More construction today. Dean spent the day learning how to setup and use the dc motor encoders so that he could get two motors to travel at constant speed, rather than power, allowing a robot to drive forward in a straight line. In the end, he succeeded, getting a test robot I built to travel 20 feet down the hall whilst only drifting to the side an inch or two. The Axel Rover base was fully finished, but there will probably still be future modifications. Lawrence went to the machine shop and with Jim’s guidance custom machined a piece to mount the fishing spool to a motor. Sarah and Briyana built a door for their robot that would (theoretically) be opened and closed by two synched servos. In the end however those servos were too weak to properly open the door, so an encoder-equipped motor was used instead. Also, I constructed kits for the middle school students; both an activity for the Axel Rover and for the Carrier bot. For the Axel Rover, I made six kits (A -> F) that each had a motor and NXT, who’s goal would be to drive forward, backward, and travel over objects. However, the pieces I provided in each kit did not include wheels, so the students would need to make a walking/crawling robot. The code for it is a simple move forward/backward when the right/left NXT button is pressed, until the middle NXT button is pressed. For the Carrier bot activity, I started set up four kits with instruction manual and the pieces to build a simple light-sensor controlled robot. -Nicolas
Dean: Started building the robot for iPad control. Learned how to use encoders/program using encoders for dc motors. Frustrating at times.
Lawrence: Today we continued reconstructing our NASA Axel Rover. We have the rover completely built that we know of. Our program for running the rover is not working for some reason and also the servo program isn’t working. We believe it is our wiring but we are not sure so we are going to check it tomorrow because we are out of time. Also me and Nick organized kits for the middle school kids for our presentation coming up. The kits are so that the kids can make smaller and easier robots out of Lego Mindstorms.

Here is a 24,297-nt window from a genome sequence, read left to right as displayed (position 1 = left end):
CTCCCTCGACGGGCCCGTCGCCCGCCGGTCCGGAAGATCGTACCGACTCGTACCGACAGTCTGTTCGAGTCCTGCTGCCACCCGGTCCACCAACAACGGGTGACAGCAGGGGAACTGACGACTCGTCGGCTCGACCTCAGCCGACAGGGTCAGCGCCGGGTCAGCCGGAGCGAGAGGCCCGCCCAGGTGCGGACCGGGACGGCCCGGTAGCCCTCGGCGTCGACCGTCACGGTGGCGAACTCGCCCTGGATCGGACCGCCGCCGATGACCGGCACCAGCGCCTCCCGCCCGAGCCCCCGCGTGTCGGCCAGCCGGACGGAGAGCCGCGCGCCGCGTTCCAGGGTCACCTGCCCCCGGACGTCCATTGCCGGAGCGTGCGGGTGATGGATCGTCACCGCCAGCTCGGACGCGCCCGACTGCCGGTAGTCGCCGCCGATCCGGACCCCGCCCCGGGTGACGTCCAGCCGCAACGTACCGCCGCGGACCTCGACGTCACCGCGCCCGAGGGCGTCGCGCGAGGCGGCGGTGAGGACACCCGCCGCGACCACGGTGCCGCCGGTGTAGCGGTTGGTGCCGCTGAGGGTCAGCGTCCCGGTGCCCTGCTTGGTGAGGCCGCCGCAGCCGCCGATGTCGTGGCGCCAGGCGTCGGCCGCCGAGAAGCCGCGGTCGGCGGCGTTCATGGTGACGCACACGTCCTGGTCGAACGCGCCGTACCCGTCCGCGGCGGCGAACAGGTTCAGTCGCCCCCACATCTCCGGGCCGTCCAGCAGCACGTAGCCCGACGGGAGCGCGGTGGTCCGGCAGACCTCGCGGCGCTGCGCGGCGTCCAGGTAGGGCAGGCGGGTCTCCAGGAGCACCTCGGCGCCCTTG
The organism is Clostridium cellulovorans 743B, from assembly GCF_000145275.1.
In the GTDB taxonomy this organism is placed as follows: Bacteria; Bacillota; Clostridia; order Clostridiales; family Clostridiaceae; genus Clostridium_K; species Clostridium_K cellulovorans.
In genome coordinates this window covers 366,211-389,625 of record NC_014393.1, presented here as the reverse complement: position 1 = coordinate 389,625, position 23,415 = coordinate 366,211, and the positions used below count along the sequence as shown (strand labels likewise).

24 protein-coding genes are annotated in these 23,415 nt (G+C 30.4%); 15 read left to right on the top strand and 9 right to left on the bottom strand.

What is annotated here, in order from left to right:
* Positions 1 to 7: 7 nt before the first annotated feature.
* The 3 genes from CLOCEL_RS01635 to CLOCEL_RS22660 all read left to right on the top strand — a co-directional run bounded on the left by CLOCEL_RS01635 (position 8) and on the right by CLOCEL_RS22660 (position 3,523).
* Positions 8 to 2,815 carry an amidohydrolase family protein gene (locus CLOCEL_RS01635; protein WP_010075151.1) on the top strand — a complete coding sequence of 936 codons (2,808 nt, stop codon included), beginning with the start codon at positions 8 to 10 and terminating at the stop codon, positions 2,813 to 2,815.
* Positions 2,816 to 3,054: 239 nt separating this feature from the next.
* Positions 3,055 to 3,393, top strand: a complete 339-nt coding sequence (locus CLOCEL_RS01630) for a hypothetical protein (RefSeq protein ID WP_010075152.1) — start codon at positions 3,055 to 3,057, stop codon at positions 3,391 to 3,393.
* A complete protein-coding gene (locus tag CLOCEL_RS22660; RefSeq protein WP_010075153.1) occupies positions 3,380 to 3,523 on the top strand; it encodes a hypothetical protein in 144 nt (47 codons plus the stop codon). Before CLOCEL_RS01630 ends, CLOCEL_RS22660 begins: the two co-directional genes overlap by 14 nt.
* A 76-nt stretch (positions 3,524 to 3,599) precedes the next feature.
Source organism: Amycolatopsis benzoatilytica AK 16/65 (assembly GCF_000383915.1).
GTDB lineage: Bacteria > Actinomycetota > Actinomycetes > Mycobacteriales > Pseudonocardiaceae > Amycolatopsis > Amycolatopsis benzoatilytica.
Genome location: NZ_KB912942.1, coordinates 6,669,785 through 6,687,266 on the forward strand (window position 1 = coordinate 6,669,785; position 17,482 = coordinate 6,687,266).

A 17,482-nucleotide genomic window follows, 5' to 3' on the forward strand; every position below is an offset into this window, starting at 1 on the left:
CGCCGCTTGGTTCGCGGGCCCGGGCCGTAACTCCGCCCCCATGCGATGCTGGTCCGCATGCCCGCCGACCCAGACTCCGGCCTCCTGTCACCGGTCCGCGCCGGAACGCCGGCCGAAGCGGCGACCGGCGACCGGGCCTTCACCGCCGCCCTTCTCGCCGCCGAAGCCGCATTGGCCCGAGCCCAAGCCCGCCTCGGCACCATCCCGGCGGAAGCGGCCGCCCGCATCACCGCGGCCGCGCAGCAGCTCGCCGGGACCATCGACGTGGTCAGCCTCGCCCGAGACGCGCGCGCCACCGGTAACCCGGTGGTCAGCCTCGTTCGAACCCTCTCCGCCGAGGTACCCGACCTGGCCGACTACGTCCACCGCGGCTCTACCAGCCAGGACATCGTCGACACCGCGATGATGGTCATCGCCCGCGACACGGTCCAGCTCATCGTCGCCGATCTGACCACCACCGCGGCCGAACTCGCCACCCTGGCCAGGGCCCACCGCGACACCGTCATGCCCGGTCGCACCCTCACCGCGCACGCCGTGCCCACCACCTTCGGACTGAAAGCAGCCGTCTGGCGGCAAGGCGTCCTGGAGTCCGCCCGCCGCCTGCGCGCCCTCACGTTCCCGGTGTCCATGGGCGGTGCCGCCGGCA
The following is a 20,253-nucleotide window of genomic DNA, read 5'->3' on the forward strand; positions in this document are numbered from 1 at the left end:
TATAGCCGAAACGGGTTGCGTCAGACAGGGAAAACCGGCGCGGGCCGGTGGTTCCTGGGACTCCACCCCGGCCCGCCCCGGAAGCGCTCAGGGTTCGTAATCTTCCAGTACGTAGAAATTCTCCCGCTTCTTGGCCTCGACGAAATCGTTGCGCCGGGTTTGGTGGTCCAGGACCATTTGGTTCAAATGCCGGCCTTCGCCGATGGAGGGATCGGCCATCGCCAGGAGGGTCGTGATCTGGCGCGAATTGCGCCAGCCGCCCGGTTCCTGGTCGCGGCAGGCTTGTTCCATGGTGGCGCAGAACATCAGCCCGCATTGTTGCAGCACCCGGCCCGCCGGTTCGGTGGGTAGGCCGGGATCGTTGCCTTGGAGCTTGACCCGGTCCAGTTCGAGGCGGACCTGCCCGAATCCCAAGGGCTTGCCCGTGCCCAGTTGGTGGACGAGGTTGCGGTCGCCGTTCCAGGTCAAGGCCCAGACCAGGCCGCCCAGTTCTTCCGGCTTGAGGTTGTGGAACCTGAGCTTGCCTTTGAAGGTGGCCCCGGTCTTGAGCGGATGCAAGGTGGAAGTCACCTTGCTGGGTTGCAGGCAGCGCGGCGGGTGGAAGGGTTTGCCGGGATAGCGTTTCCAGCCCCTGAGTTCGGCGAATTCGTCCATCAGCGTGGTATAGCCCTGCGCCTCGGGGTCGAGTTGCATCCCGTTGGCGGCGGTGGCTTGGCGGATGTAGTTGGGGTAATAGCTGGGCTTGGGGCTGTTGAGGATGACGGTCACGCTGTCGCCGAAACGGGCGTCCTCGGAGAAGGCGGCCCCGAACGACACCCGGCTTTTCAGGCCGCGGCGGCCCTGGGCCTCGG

Jess: On this morning it seemed somewhat crazy that we had to have completely finished demos for the next Monday. Then I realized that the robot was basically done and I had a six hour period in which to work solely on the robot. Indeed, it turned out that the robot came along rather successfully. It even had a part custom made for it. We solved a lot of problems as far as actual physical construction. When it came to programming, that undid basically everything (in some cases, literally). We couldn’t figure out how to sync the servos, so I undid the zip ties that held all of the electrical parts together, undid all of the connections, and still solved none of the problems, but did succeed in losing my perfect, original configuration.
Briyana: Constructing a door and motorizing it to be a ramp (similar to draw bridge) for the mini robots to deploy from. Servo motor ended up not being strong enough so we switched to DC motors and used encoders instead.
Sarah: We are working on the door for our robot.